[ back ] 42. For more on how to understand the relationship between visual images and the Homeric epics as oral-traditional poetry, see Lowenstam 1992, 1997, and 2008. Lowenstam (1992:188) points out that “vases furnish not only our earliest alternative versions of some Homeric stories but sometimes also our first view of stories known to the tradition and Epic Cycle although not utilized or delineated in the versions of the Iliad and Odyssey that we possess.” Thus these vase paintings can indicate a wider tradition about Dolon and can tell us something about that wider tradition, perhaps especially through individual details in the depictions of him.

[ back ] 43. See also Dué 2002:27–36 on the question of the relationship between art and epic, and what that relationship means for understanding traditionality.

[ back ] 44. Ainsi dans tous les cas que nous connaissons Ulysse et Diomède s’opposent à Dolon par l’habillement et les armes, et dans une certaine mesure leurs rôles peuvent s’inverser” (Lissarrague 1980:24).

[ back ] 45. Lowenstam 1997 discusses the question of what vase paintings, especially those that have differences from the Homeric epics as we know them, can tell us about the dating of the Iliad and Odyssey.

[ back ] 46. We have to leave aside here the intertextuality between Ovid and Virgil (e.g. in the phrases tentoria Rhesi, Ars Amatoria 2.137, cf. Aeneid 1.469, and somno proditus, Heroides 1.40, cf. Aeneid 1.470), and also between these two poems of Ovid, as Heroides 1 also has a Trojan veteran draw the Trojan plain, this time with wine, as he tells his story (compare Ars Amatoria 2.131–138 and Heroides 1.31–36).

[ back ] 47. For one example, in a brief remark within a discussion of Ovid’s use of myth, Graf uses his own assumptions about the “inauthenticity” of Iliad 10 to interpret Heroides 1. Graf says that Ovid uses a “wealth of Homeric details” to seem authentic, but that referring to the Doloneia was a clever way to distance his text from Homer’s (Graf 2002:112 and 112n26). The simpler conclusion, it seems to us, would be that the poem includes Odysseus’ exploits in the Doloneia as part of the knowledge of the Iliad that Penelope displays in her letter. Because Graf does not accept Iliad 10 as “Homeric,” he has to find another explanation for why Ovid would include it. Similarly, editors starting with Bentley have bracketed at least some of the lines of the Doloneia passage in Heroides 1.39–46 as an interpolation. Knox bases his bracketing of Heroides 1.39–40 on the repetition of dolo at the ends of lines 1.40 and 1.42, saying that it is “rhetorically emphatic but without point” (Knox 1995:97). On the contrary, we would argue that the close association between ambush and dolus ‘guile’ provides the point of the repetition. See “The Poetics of Ambush” for our discussion of the association of the Greek equivalent δόλος with ambush.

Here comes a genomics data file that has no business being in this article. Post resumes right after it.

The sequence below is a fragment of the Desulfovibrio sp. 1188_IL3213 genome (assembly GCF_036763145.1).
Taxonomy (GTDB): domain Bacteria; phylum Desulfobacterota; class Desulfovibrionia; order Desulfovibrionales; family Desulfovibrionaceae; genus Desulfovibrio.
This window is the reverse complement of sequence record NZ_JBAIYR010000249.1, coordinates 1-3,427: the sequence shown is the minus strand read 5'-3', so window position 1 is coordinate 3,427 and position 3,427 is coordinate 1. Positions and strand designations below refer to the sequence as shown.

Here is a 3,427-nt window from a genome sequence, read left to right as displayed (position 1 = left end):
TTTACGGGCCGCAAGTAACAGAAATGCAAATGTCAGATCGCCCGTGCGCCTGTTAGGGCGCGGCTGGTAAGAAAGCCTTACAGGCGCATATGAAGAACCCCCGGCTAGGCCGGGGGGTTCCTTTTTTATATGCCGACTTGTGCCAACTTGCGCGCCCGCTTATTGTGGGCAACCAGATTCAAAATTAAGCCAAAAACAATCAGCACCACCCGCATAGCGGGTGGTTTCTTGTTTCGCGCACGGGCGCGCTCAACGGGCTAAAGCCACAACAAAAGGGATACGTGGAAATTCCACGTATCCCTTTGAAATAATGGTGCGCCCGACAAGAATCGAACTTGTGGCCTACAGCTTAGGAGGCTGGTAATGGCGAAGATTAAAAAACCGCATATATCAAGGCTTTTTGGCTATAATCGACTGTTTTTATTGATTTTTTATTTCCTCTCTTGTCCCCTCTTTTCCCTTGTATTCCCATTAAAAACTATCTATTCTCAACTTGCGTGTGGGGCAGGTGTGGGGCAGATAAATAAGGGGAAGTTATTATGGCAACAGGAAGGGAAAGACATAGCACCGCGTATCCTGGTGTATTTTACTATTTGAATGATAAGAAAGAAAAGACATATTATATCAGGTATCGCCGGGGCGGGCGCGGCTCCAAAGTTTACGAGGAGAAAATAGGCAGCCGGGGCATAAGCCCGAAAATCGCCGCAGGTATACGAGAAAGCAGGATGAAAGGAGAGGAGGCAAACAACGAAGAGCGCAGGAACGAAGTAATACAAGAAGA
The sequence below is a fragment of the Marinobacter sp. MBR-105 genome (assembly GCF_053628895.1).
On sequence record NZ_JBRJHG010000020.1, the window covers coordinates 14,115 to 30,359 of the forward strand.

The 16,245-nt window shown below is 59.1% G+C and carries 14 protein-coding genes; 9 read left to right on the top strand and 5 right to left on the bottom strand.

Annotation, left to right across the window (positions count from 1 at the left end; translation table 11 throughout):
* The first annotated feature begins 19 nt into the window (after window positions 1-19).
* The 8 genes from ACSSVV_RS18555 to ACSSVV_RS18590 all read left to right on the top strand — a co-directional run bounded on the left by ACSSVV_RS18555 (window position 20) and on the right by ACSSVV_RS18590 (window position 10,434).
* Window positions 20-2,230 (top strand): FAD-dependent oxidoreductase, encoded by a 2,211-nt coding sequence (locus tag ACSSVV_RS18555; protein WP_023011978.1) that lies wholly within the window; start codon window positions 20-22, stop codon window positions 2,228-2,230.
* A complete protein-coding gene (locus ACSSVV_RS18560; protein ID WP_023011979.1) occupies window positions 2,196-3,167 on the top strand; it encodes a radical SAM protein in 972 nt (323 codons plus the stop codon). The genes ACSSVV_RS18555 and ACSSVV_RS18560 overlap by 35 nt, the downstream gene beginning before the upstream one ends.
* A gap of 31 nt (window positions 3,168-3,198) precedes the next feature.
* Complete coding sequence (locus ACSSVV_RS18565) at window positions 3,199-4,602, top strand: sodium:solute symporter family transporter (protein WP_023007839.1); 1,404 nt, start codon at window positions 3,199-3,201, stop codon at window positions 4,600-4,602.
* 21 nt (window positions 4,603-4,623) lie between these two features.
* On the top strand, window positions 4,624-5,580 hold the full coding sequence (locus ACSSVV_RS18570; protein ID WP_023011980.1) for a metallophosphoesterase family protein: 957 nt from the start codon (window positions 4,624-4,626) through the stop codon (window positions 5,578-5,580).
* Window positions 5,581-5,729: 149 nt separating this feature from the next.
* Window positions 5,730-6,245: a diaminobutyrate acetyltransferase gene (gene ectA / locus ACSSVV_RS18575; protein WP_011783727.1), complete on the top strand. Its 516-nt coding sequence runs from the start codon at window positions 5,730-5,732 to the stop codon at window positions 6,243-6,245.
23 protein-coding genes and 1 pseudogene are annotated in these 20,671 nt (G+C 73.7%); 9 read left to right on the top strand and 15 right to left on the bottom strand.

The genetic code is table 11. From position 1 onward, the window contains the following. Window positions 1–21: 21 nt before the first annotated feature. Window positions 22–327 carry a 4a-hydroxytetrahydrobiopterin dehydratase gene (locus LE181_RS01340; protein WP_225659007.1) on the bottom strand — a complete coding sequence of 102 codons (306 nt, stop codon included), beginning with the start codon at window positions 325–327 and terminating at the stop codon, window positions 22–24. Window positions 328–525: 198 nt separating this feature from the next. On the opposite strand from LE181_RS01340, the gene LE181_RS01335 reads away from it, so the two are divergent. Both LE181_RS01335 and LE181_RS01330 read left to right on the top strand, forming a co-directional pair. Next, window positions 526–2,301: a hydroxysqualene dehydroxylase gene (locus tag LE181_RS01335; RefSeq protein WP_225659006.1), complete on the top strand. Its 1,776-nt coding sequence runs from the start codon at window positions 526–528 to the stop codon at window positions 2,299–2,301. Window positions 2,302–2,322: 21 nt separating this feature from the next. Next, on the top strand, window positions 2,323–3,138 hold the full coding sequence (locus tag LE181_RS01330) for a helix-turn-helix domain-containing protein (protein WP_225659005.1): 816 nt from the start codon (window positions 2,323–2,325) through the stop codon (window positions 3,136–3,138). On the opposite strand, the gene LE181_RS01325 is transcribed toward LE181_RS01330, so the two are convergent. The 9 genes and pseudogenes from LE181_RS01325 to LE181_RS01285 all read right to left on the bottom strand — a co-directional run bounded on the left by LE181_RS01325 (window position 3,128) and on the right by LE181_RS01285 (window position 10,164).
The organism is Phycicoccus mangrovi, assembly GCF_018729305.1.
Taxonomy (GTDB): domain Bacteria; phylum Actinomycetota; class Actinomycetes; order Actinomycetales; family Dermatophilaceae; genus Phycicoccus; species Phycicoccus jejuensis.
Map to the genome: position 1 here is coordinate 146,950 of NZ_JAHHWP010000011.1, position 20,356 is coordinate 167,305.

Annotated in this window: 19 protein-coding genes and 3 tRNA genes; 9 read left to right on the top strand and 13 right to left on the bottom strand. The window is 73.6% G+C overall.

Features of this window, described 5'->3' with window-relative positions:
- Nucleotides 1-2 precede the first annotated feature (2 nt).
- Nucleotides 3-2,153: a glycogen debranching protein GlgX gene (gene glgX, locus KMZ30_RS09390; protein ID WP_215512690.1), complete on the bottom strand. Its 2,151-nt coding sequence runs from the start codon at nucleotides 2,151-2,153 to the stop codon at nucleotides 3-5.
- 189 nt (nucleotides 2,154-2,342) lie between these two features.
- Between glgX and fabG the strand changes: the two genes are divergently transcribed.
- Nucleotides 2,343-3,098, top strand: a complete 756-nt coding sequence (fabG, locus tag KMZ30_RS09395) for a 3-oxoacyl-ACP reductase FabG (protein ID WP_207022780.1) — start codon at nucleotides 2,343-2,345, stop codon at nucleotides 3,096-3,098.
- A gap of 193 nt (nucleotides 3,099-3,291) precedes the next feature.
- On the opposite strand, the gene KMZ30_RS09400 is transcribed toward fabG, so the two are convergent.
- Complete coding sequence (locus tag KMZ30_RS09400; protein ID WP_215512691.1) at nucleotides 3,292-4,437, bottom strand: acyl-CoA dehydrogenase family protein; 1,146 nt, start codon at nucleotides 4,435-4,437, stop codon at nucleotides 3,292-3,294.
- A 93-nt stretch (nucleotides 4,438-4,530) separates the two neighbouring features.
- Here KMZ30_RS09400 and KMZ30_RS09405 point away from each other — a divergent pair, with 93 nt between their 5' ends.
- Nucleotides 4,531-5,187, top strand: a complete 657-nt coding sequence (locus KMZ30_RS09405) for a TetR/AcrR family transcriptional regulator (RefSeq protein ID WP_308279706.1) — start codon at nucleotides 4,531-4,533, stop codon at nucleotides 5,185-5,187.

[ back ] 48. Rolfe 1893 reviewed the debate over the tragedy’s authorship during the nineteenth century. About the great degree of disagreement over authorship and date he states: “Almost without exception they have begun with a preconceived theory of the authorship for the play, and have supported their theory without regard to any other possibility” (Rolfe 1893:65). The debate seems to have continued in a similar manner in the twentieth and twenty-first centuries. Porter 1929:ix notes that the question of authenticity has dominated interest in the tragedy and that judgments either way are based on personal assessments of the play’s artistic merits. After an extended discussion of the evidence (1929:xxx–liv), he suggests that Euripides planned the play and it was completed and produced by his son. Grube 1961:439, 447 argues that the Rhesos is genuine and perhaps an early play of Euripides. Ritchie 1964 also argues for Euripidean authorship and notes that more recent arguments against it have added to earlier judgments based on aesthetics by examining “vocabulary, style and technique” (Ritchie 1964:vii). In Fraenkel’s 1965 review of Ritchie, he argues against Euripidean authorship, and that conclusion seems to be gaining acceptance, as discussed by Fantuzzi (2006a) in his review of François Jouan’s 2004 edition of the play. Fantuzzi (2005:272) also argues that Fraenkel’s review “has helped to establish a kind of suspension of judgment on the problem of authenticity, which had absorbed nearly all of the scholarly attention devoted to this tragedy over the last two centuries. However, there is general scholarly agreement that if this tragedy is not by Euripides, then it has to be dated to the fourth century.” Poe 2004 examines issues of stagecraft and concludes that what he sees as breaches of norms in the Rhesos are “evidence of an author who, despite his considerable literary knowledge, was not completely familiar with the fifth century theater or with conventions of tragic structure and the limitations that these imposed” (2004:32). For further conclusions in favor of Euripides’ authorship, see Lattimore 1958:2–5, Devereux 1976:259, 310–311, and Burnett 1985:50–51. For other arguments against Euripides as author, see Björck 1957, Kitto 1977, and Bryce 1990–1991.